Medical marijuana

34 Replies

With the HIPPA  Laws being in place how do you know your tenant is using medical marijuana or the marijuana they bought on the corner from a dealer and is it legal to ask in some states?

Legal marijuana is coming, and fast. Get used to the idea that your tenants may be using it. It will be pretty soon that it's federally legal so if you're against it, you need to find a way to cope. 

As for legality of asking what their source is, I don't know. I'm sure there will be protections in place for prescribed marijuana usage as well, until then, check your local laws but I would assume if they aren't allowed to smoke per the lease, they are in violation regardless of prescription. 

regarding marijuana usage I say "who cares?". They don't even drug test at the banks anymore LOL 

If you have "No Smoking" in your lease, that should include marijuana as well.  Just because marijuana may soon be legal across the country does not mean landlords have to accept its use in their properties.  Cigarettes are legal, and it is legal for landlords to bar the use of cigarettes in their properties.

I would assume that if a tenant has a prescription for medical marijuana the landlord must accept the use of marijuana, just as a landlord must accept a medical use pet.  But there are (or should be) caveats.  

1) In this day and time, it is not necessary to smoke a joint to enjoy the medical benefits of the drug.  There are pills, edibles, and liquids available. 

2) For non-smoking properties, I would require the tenant provide a copy of the prescription to me so I can verify it.  I would then read the document to see if the doctor included text that specified that only smoking the drug would achieve the desired result.  If not, I think it reasonable to request the tenant imbibe marijuana in a manner other than smoking.

Good luck, @David Shives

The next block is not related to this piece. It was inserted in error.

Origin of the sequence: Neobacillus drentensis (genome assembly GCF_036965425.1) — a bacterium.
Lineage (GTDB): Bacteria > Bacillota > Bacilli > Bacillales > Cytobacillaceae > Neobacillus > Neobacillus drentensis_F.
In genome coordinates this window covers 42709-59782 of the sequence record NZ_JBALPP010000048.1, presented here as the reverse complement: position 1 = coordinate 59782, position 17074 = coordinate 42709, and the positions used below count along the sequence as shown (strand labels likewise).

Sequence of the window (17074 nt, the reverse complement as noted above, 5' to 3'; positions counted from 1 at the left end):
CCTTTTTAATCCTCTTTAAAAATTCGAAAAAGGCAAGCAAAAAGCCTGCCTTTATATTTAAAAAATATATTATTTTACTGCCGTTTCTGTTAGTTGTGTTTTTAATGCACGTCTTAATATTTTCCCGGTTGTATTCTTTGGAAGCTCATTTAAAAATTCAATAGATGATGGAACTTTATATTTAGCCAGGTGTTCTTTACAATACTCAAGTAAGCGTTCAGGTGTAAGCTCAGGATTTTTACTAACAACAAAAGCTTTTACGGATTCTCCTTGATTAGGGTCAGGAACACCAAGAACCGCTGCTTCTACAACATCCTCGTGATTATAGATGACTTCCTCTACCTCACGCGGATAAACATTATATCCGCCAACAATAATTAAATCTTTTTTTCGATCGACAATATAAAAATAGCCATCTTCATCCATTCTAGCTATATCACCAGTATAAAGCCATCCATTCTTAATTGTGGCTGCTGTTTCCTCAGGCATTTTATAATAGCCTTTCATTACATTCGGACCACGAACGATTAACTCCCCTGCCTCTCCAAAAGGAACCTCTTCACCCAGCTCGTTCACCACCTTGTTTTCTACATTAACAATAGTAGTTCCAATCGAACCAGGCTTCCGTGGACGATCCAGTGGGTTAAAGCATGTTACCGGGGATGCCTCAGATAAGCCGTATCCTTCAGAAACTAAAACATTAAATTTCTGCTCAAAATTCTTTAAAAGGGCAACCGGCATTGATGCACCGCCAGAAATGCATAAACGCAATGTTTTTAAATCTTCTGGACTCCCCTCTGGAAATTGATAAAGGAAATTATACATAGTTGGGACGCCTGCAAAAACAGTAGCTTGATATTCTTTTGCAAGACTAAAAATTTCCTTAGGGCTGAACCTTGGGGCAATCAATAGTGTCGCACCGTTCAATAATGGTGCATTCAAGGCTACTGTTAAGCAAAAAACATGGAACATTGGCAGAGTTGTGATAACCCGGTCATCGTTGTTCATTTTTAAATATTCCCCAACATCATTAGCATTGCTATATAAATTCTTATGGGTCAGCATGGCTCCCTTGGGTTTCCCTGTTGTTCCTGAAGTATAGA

I agree with @Randy E. and @Alexander Felice .  Who cares?  Medical marijuana, recreational marijuana and street marijuana all leave behind a nasty odor when burned that gets into carpets and drapes and smoking can leave a film behind on walls and other hard surfaces.

it doesn't matter what the source is.  What matters is that they don't smoke it inside a unit where there is a No Smoking clause in the lease. 

The only major issue is that it is still federally illegal.  While the feds have pretty much said that they won't be bothering folks in Colorado or Washington, there is always **some** small amount of risk that a SWAT team will kick in your door to arrest somebody eating a brownie on the couch.  For that reason, I point out to tenants that they are responsible for damage caused to the property, regardless if they did it, their visitor did it or the SWAT team does it.

Originally posted by @Linda Weygant :

I agree with @Randy E. and @Alexander Felice .  Who cares?  Medical marijuana, recreational marijuana and street marijuana all leave behind a nasty odor when burned that gets into carpets and drapes and smoking can leave a film behind on walls and other hard surfaces.

it doesn't matter what the source is.  What matters is that they don't smoke it inside a unit where there is a No Smoking clause in the lease. 

The only major issue is that it is still federally illegal.  While the feds have pretty much said that they won't be bothering folks in Colorado or Washington, there is always **some** small amount of risk that a SWAT team will kick in your door to arrest somebody eating a brownie on the couch.  For that reason, I point out to tenants that they are responsible for damage caused to the property, regardless if they did it, their visitor did it or the SWAT team does it.

 I love this post!  My thoughts exactly.  As far as I know, a landlord can still say no to marijuana uses, whether it's medicinal or not - because it violates federal law.